Clinical Neuroscience

[CONGRESS CALENDAR]

DECEMBER 10, 2005

Clinical Neuroscience - 2005;58(11-12)

COMMENTS

0 comments

Further articles in this publication

Clinical Neuroscience

[ELECTROMYOGRAPHY AT THE BEGINNING OF THE 21st CENTURY]

DIÓSZEGHY Péter

[This review article is concerned with the role of electromyography (EMG) in the clinical diagnostic work. After a summary on the developmental history of electromyography, the most important EMG methods are presented. The modern quantitative EMG methods are sensitive and accurate thus providing important information in the evaluation of various neurological diseases, particularly in the diagnosis of neuromuscular disorders. The EMG examinations are useful tool for the clinician only if the applied methods are carefully chosen and properly performed and the rules of interpretation are strictly followed.]

Clinical Neuroscience

[BASIC NEUROGRAPHY AND ITS DIAGNOSTIC IMPORTANCE]

KISS Gábor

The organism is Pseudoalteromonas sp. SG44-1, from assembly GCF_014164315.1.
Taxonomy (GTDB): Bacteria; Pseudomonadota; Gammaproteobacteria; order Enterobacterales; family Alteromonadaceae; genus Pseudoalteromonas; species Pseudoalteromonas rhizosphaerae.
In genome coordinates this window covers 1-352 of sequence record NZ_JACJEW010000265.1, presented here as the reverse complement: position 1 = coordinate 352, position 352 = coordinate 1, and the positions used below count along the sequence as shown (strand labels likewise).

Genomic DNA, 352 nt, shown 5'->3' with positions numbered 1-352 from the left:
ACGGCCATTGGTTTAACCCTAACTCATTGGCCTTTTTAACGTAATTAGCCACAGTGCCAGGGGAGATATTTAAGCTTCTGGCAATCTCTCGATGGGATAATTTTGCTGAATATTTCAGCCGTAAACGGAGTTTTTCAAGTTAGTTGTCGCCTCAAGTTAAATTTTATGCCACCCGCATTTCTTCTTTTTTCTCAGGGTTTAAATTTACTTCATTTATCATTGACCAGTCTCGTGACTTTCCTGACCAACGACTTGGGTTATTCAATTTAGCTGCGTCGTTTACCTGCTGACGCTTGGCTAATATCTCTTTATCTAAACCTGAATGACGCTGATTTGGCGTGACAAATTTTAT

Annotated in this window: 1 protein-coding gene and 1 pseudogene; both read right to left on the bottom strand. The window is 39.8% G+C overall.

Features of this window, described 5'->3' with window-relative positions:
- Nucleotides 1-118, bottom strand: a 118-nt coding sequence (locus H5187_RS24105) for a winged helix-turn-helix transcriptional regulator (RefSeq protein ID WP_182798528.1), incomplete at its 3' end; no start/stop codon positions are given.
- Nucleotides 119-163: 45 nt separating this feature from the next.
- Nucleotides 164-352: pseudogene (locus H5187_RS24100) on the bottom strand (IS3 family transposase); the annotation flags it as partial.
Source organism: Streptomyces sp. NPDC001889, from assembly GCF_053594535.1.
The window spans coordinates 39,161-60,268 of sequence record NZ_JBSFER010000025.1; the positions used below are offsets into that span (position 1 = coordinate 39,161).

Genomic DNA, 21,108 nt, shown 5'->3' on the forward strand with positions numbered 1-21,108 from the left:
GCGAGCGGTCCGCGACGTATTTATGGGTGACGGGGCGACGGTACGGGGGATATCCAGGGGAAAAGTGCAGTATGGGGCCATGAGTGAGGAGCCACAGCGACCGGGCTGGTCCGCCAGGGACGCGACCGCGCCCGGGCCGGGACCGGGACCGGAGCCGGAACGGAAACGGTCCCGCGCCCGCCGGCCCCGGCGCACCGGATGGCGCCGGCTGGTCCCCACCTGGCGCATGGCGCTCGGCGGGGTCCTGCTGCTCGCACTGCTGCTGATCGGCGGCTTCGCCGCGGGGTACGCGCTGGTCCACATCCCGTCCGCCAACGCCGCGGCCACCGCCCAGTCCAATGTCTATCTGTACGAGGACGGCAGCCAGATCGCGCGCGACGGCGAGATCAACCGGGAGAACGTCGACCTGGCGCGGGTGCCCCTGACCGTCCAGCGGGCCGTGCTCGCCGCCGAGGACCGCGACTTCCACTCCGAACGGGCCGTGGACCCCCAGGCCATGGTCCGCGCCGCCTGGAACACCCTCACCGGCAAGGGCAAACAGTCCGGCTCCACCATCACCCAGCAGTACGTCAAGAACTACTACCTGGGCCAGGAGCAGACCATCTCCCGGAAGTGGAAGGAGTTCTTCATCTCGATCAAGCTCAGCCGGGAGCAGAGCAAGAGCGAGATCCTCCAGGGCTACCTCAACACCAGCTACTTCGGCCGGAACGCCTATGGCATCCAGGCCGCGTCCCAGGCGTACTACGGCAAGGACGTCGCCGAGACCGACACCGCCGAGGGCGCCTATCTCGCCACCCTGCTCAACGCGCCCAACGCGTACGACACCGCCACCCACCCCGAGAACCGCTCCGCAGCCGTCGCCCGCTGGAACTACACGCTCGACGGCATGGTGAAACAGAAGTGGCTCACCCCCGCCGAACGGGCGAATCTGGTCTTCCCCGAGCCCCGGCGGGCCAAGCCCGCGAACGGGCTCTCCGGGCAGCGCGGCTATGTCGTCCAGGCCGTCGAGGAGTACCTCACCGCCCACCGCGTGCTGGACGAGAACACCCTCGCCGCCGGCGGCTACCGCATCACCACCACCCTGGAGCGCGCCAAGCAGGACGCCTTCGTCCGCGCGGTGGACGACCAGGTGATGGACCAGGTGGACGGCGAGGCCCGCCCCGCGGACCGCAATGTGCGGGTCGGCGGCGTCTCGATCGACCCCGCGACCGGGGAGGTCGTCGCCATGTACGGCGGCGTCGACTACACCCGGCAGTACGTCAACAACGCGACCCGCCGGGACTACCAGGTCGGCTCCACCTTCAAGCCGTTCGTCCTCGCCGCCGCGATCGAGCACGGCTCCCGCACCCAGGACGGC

[Nerve conduction studies are fundamental elements of the neurophysiological investigation of neuromuscular diseases. They provide information on peripheral nerve function. Knowledge of the biological and technical basis of the method is essential for the clinician to understand the place of nerve conduction testing in the diagnostic process. A characteristic feature of the nerve fibers is their ability to conduct electrical potentials. This conductivity changes in pathologic circumstances; therefore, the patient's nerve conduction data may be important if a neuromuscular disorder is suspected. The electrical activity spreading along the nerve fibres can be detected with special techniques and instruments. To perform an examination, a stimulator, a high quality amplifier and a computer with various accessories are necessary. The examination is usually carried out by surface stimulation and recording electrodes and requires some cooperation. By supramaximal stimuli all nerve fibers in the peripheral nerve are activated, and their summated activity is recorded bipolarly. For technical reasons the procedures for the motor and the sensory nerve conduction measurements are somewhat different, but their principles are similar. A number of parameters, such as the latency, the amplitude, the area and the shape of the evoked potentials are analyzed. These parameters are influenced by many biological (age, gender, body height, etc.), physical (such as limb temperature) and technical factors. The results are compared with the reference data. Nerve conduction studies may help distinguish between normal and diseased nerve function. The latter has two main categories; axonal lesion and demyelinisation. Axonal lesion is characterized by relatively normal conduction velocity and lower than normal amplitude of the potentials. Demyelinisation is almost the opposite with long latencies, slow conduction velocity and relatively spared potential amplitudes. Nerve conduction studies help differentiate between these two forms. Abnormalities found by nerve conducion measurement may reflect the severity of the disease. Repeated studies are suitable for quantitative follow-up. The anatomical, physiological, pathophysiological and technical details are discussed below. The characteristic neurographic findings of various diseases are also summarized.]